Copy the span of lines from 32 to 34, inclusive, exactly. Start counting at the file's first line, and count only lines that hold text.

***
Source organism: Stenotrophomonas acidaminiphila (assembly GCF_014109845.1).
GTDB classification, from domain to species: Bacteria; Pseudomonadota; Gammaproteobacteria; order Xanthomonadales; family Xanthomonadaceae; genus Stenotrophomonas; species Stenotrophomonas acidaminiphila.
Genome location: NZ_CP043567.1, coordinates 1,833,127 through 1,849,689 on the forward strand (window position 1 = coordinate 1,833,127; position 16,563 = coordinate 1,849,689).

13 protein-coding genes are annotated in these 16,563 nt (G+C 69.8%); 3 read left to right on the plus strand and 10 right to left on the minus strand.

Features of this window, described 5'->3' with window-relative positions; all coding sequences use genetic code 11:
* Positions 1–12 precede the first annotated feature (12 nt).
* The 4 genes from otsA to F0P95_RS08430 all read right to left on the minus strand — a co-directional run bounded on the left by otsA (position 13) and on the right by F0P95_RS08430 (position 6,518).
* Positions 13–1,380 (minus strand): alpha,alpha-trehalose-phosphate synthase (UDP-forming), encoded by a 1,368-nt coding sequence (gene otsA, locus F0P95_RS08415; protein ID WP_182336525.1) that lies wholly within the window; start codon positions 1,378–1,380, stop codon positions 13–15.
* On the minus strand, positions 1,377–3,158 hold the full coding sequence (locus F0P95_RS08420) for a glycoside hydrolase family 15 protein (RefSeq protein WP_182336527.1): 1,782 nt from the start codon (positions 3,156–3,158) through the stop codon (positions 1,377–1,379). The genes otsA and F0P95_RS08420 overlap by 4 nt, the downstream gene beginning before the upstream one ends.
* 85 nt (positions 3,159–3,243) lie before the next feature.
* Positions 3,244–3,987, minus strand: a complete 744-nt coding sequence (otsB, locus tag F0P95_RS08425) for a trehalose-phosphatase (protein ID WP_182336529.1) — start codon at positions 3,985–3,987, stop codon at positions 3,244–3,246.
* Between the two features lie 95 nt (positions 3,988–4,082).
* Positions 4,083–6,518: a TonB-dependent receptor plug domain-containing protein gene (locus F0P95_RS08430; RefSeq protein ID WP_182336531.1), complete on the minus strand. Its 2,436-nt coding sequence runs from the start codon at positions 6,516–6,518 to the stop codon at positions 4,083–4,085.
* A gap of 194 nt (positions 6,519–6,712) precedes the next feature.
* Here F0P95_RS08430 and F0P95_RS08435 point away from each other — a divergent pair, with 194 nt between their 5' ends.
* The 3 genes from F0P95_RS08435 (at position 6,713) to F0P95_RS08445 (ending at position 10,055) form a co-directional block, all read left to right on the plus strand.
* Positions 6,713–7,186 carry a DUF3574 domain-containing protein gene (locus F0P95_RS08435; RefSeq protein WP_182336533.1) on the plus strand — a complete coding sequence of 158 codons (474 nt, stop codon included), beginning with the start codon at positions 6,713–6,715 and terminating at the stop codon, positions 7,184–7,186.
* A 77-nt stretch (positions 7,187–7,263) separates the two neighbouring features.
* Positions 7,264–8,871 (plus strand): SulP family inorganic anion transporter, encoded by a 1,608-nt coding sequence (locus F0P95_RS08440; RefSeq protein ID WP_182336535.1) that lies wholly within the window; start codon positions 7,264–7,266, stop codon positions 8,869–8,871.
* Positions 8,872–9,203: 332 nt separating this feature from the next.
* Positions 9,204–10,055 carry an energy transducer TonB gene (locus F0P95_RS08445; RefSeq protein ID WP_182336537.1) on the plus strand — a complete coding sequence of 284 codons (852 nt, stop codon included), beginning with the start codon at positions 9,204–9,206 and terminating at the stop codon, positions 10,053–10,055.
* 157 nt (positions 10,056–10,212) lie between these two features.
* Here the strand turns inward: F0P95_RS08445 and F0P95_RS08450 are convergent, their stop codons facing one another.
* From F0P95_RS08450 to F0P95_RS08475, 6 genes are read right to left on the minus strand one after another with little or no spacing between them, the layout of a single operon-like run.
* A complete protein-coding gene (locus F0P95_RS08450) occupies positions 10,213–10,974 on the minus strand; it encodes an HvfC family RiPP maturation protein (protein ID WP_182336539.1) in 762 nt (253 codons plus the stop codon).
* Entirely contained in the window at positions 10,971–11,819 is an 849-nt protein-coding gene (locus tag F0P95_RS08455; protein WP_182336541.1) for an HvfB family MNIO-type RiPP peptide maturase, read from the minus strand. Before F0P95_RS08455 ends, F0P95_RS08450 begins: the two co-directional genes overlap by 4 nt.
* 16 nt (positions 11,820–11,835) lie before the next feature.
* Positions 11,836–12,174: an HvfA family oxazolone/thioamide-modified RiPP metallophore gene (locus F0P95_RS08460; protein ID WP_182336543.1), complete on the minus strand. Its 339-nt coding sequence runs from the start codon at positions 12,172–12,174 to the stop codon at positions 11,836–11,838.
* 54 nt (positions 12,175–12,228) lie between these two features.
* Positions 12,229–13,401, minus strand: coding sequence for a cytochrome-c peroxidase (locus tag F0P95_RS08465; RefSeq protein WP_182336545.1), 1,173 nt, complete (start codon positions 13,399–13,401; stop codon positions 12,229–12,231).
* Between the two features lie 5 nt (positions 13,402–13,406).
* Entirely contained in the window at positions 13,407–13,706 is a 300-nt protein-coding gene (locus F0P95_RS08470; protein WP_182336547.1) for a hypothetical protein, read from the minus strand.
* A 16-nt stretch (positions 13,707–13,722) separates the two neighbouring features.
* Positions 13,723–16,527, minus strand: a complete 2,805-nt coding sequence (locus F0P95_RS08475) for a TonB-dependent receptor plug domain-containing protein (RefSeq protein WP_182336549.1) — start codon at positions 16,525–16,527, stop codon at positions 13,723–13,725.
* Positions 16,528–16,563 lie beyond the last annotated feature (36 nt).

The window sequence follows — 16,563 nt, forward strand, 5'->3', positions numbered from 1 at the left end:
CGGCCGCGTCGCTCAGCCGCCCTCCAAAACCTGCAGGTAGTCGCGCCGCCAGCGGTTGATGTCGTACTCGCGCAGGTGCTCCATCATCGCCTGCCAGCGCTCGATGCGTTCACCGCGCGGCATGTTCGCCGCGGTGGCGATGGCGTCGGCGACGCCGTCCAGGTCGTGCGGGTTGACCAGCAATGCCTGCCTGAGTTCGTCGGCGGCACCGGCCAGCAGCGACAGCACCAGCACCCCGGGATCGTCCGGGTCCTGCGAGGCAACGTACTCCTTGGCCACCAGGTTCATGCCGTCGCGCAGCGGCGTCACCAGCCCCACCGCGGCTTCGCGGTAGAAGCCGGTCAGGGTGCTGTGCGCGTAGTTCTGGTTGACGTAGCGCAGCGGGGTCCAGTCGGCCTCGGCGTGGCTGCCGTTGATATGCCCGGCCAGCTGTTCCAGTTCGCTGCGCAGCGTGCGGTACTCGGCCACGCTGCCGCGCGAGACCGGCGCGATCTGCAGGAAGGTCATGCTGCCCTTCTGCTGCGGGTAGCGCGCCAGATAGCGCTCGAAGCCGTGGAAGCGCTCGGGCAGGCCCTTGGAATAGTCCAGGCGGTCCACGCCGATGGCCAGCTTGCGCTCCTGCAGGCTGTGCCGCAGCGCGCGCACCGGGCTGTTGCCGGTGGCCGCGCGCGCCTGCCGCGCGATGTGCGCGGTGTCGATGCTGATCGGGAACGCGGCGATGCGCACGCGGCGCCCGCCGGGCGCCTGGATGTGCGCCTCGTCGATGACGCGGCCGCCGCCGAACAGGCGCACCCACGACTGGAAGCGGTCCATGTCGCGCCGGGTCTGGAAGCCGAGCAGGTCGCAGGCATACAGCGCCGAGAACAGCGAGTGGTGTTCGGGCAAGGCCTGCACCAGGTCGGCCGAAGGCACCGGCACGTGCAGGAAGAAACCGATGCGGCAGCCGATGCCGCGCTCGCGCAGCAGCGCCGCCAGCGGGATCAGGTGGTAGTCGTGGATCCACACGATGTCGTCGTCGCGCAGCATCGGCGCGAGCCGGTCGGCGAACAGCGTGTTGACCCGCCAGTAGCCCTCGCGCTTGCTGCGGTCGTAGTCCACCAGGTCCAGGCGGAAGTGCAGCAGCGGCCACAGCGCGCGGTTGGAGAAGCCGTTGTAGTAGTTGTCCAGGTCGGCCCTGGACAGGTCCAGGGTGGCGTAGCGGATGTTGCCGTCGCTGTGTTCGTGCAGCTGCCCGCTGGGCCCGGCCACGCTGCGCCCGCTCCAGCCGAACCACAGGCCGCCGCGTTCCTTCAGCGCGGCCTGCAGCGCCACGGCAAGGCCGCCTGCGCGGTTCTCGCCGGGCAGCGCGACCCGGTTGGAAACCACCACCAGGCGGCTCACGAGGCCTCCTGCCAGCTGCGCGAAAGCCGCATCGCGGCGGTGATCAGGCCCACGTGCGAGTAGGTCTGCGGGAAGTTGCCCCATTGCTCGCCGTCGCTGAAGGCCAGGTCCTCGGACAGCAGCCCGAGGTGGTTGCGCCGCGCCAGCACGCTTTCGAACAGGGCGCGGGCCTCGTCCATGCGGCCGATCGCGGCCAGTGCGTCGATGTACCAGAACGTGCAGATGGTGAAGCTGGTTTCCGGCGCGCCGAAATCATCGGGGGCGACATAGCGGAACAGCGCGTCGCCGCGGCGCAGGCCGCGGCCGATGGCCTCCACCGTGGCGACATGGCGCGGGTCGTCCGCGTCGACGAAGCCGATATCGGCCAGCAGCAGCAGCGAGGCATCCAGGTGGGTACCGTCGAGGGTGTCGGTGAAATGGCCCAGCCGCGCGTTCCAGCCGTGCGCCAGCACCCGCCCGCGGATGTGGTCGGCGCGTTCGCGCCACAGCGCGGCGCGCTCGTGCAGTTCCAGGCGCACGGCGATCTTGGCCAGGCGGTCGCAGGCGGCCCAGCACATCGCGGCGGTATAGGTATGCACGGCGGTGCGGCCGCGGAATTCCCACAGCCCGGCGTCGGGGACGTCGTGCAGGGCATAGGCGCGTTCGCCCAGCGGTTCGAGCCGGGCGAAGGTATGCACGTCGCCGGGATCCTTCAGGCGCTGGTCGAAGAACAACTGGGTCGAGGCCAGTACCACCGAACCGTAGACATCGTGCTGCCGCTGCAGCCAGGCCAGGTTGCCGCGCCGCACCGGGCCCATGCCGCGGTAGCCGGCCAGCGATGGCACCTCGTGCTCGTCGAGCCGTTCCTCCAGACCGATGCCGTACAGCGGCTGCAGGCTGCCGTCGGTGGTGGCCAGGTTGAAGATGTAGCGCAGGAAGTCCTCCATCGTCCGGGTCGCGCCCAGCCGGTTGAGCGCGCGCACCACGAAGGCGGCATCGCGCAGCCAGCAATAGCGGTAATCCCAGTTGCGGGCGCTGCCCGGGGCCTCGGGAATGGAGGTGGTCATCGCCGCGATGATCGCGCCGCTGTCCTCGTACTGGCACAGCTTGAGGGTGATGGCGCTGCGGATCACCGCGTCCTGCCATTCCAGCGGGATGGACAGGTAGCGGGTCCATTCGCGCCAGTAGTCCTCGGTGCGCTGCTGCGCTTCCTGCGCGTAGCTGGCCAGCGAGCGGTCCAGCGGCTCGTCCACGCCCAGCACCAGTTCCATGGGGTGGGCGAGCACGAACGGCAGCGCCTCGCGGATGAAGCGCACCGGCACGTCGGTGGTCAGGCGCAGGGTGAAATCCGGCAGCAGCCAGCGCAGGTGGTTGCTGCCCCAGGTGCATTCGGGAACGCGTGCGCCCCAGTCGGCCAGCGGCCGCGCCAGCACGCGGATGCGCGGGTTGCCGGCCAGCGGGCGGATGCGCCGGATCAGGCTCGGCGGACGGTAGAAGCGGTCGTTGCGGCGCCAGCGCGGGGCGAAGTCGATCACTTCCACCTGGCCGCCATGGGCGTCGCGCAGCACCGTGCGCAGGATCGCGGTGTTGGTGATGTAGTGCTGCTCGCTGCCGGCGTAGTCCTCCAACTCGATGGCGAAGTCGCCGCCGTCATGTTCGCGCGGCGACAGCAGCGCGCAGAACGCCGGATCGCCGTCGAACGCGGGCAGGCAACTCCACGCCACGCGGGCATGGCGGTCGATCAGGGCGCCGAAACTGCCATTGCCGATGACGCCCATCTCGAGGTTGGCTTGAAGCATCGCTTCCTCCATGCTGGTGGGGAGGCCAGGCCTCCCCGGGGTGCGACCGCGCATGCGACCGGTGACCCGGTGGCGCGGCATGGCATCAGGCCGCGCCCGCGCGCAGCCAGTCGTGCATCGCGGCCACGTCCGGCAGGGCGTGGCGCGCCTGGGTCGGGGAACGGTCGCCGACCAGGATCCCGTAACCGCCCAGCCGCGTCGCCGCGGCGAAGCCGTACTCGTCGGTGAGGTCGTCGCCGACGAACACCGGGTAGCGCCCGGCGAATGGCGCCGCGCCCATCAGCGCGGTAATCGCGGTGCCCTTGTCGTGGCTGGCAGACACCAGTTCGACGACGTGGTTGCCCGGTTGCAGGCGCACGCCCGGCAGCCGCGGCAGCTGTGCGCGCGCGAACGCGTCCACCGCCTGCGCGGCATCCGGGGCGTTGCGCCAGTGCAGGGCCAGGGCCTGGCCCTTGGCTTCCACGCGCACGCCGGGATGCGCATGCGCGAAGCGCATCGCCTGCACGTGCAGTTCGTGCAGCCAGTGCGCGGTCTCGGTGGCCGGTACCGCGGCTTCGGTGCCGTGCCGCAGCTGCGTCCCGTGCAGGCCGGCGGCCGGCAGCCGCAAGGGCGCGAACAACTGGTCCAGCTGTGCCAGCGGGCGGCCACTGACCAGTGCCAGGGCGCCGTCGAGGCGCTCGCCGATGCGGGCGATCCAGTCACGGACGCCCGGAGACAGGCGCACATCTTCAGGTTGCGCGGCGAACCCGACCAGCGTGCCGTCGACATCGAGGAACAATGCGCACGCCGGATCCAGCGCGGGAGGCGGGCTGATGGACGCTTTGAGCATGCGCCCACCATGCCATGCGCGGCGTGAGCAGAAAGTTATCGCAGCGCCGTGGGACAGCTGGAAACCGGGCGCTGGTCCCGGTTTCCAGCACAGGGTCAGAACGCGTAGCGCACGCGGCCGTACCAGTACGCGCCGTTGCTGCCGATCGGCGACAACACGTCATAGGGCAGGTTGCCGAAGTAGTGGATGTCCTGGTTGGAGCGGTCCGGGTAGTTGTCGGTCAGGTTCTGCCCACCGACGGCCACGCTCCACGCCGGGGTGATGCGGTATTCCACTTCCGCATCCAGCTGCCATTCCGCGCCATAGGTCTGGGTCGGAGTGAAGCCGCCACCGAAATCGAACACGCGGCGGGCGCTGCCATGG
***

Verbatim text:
* Entirely contained in the window at positions 13,407–13,706 is a 300-nt protein-coding gene (locus F0P95_RS08470; protein WP_182336547.1) for a hypothetical protein, read from the minus strand.
* A 16-nt stretch (positions 13,707–13,722) separates the two neighbouring features.
* Positions 13,723–16,527, minus strand: a complete 2,805-nt coding sequence (locus F0P95_RS08475) for a TonB-dependent receptor plug domain-containing protein (RefSeq protein WP_182336549.1) — start codon at positions 16,525–16,527, stop codon at positions 13,723–13,725.